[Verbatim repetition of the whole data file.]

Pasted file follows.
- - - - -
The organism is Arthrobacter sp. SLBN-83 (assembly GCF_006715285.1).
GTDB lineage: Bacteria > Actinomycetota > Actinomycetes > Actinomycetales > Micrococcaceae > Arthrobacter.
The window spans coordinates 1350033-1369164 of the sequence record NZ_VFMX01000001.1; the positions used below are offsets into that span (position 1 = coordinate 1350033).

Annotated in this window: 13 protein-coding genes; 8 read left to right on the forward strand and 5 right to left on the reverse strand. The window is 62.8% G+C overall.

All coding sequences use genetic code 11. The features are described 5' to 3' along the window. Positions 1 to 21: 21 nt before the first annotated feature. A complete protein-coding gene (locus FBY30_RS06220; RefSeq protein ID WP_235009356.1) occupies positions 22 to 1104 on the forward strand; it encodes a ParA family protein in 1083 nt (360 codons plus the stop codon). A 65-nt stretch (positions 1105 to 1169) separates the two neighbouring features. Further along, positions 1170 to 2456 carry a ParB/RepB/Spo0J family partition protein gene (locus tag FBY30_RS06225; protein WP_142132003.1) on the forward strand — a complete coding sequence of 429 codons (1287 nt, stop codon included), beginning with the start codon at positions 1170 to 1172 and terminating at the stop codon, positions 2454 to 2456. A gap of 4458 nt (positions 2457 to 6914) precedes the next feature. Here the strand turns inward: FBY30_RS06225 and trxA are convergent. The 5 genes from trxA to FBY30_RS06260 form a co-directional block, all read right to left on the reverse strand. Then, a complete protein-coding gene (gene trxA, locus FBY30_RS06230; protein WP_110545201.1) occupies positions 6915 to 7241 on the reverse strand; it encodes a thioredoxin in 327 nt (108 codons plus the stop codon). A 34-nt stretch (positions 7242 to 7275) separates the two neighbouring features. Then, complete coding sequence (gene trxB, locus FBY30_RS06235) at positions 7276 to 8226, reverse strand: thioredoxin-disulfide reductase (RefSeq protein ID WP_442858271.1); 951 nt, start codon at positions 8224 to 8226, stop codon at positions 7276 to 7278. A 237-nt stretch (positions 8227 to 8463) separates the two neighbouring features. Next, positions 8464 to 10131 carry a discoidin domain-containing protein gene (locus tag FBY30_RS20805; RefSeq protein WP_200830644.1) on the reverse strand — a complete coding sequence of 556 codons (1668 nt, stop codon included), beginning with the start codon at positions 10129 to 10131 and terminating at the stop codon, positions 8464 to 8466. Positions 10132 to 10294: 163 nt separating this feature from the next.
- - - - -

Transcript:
The organism is Arthrobacter sp. SLBN-83 (assembly GCF_006715285.1).
GTDB lineage: Bacteria > Actinomycetota > Actinomycetes > Actinomycetales > Micrococcaceae > Arthrobacter.
The window spans coordinates 1350033-1369164 of the sequence record NZ_VFMX01000001.1; the positions used below are offsets into that span (position 1 = coordinate 1350033).

Annotated in this window: 13 protein-coding genes; 8 read left to right on the forward strand and 5 right to left on the reverse strand. The window is 62.8% G+C overall.

All coding sequences use genetic code 11. The features are described 5' to 3' along the window. Positions 1 to 21: 21 nt before the first annotated feature. A complete protein-coding gene (locus FBY30_RS06220; RefSeq protein ID WP_235009356.1) occupies positions 22 to 1104 on the forward strand; it encodes a ParA family protein in 1083 nt (360 codons plus the stop codon). A 65-nt stretch (positions 1105 to 1169) separates the two neighbouring features. Further along, positions 1170 to 2456 carry a ParB/RepB/Spo0J family partition protein gene (locus tag FBY30_RS06225; protein WP_142132003.1) on the forward strand — a complete coding sequence of 429 codons (1287 nt, stop codon included), beginning with the start codon at positions 1170 to 1172 and terminating at the stop codon, positions 2454 to 2456. A gap of 4458 nt (positions 2457 to 6914) precedes the next feature. Here the strand turns inward: FBY30_RS06225 and trxA are convergent. The 5 genes from trxA to FBY30_RS06260 form a co-directional block, all read right to left on the reverse strand. Then, a complete protein-coding gene (gene trxA, locus FBY30_RS06230; protein WP_110545201.1) occupies positions 6915 to 7241 on the reverse strand; it encodes a thioredoxin in 327 nt (108 codons plus the stop codon). A 34-nt stretch (positions 7242 to 7275) separates the two neighbouring features. Then, complete coding sequence (gene trxB, locus FBY30_RS06235) at positions 7276 to 8226, reverse strand: thioredoxin-disulfide reductase (RefSeq protein ID WP_442858271.1); 951 nt, start codon at positions 8224 to 8226, stop codon at positions 7276 to 7278. A 237-nt stretch (positions 8227 to 8463) separates the two neighbouring features. Next, positions 8464 to 10131 carry a discoidin domain-containing protein gene (locus tag FBY30_RS20805; RefSeq protein WP_200830644.1) on the reverse strand — a complete coding sequence of 556 codons (1668 nt, stop codon included), beginning with the start codon at positions 10129 to 10131 and terminating at the stop codon, positions 8464 to 8466. Positions 10132 to 10294: 163 nt separating this feature from the next.